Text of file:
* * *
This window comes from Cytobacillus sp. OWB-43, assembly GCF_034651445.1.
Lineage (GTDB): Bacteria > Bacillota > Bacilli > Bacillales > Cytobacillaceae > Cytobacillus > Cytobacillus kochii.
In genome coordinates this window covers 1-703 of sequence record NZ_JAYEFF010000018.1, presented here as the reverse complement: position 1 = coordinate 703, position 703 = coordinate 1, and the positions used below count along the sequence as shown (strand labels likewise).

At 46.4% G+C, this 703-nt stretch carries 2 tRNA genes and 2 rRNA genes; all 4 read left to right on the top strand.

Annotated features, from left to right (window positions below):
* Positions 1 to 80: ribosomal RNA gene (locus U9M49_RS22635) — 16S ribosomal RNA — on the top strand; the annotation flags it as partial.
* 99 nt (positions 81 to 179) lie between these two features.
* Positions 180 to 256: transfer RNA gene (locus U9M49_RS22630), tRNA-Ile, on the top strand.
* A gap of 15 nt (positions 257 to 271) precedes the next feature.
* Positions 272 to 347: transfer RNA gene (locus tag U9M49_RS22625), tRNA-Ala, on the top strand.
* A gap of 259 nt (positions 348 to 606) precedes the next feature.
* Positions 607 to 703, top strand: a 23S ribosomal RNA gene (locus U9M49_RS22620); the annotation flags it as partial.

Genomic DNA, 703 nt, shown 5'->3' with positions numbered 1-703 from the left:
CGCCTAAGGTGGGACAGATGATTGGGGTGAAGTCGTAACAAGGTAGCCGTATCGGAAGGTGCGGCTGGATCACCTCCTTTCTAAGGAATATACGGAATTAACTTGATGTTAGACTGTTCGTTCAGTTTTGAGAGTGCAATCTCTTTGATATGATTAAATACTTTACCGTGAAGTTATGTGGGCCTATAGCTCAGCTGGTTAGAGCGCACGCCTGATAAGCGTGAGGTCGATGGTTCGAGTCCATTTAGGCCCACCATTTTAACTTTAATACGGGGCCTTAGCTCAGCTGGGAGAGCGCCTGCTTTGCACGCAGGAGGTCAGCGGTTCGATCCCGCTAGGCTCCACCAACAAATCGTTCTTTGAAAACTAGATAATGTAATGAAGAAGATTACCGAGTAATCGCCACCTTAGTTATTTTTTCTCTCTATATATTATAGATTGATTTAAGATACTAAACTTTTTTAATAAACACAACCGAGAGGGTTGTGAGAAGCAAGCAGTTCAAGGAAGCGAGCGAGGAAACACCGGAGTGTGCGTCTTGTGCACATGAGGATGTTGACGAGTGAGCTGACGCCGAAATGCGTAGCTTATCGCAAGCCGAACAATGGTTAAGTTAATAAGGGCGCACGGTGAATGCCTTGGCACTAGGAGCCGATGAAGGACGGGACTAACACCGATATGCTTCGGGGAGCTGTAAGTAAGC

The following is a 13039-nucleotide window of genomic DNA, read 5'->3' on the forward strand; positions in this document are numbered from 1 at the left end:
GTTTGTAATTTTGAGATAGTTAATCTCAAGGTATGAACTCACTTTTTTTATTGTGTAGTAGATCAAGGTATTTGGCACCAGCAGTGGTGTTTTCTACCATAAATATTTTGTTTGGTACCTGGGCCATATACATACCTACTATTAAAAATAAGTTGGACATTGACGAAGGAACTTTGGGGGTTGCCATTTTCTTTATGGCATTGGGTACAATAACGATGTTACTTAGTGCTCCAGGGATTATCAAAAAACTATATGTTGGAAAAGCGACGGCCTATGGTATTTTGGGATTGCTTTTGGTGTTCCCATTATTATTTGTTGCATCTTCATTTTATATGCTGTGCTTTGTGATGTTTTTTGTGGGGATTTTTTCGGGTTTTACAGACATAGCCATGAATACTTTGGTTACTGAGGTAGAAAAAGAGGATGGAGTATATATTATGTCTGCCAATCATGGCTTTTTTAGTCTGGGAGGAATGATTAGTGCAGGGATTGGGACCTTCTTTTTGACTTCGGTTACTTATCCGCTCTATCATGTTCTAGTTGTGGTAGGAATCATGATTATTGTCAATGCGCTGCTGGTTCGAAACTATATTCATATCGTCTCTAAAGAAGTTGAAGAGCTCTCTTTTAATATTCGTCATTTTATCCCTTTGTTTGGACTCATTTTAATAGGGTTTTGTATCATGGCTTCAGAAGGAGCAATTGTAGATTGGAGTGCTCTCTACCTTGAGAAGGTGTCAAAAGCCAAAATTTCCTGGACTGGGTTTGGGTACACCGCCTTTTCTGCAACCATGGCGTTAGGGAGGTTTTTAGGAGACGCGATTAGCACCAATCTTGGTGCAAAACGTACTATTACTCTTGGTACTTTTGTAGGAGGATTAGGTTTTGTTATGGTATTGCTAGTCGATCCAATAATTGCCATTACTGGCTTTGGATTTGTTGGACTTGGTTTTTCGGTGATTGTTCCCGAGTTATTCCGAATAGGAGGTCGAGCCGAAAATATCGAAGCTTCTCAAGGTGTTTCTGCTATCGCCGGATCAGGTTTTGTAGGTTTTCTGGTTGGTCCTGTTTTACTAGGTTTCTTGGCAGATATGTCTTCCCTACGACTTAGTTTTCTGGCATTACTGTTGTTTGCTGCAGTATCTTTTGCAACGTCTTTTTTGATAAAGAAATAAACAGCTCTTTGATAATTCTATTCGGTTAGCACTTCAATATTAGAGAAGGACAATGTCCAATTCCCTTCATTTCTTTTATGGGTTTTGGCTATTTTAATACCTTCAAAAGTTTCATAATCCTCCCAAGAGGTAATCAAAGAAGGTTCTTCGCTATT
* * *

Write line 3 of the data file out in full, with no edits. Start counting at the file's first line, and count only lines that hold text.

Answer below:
In genome coordinates this window covers 1-703 of sequence record NZ_JAYEFF010000018.1, presented here as the reverse complement: position 1 = coordinate 703, position 703 = coordinate 1, and the positions used below count along the sequence as shown (strand labels likewise).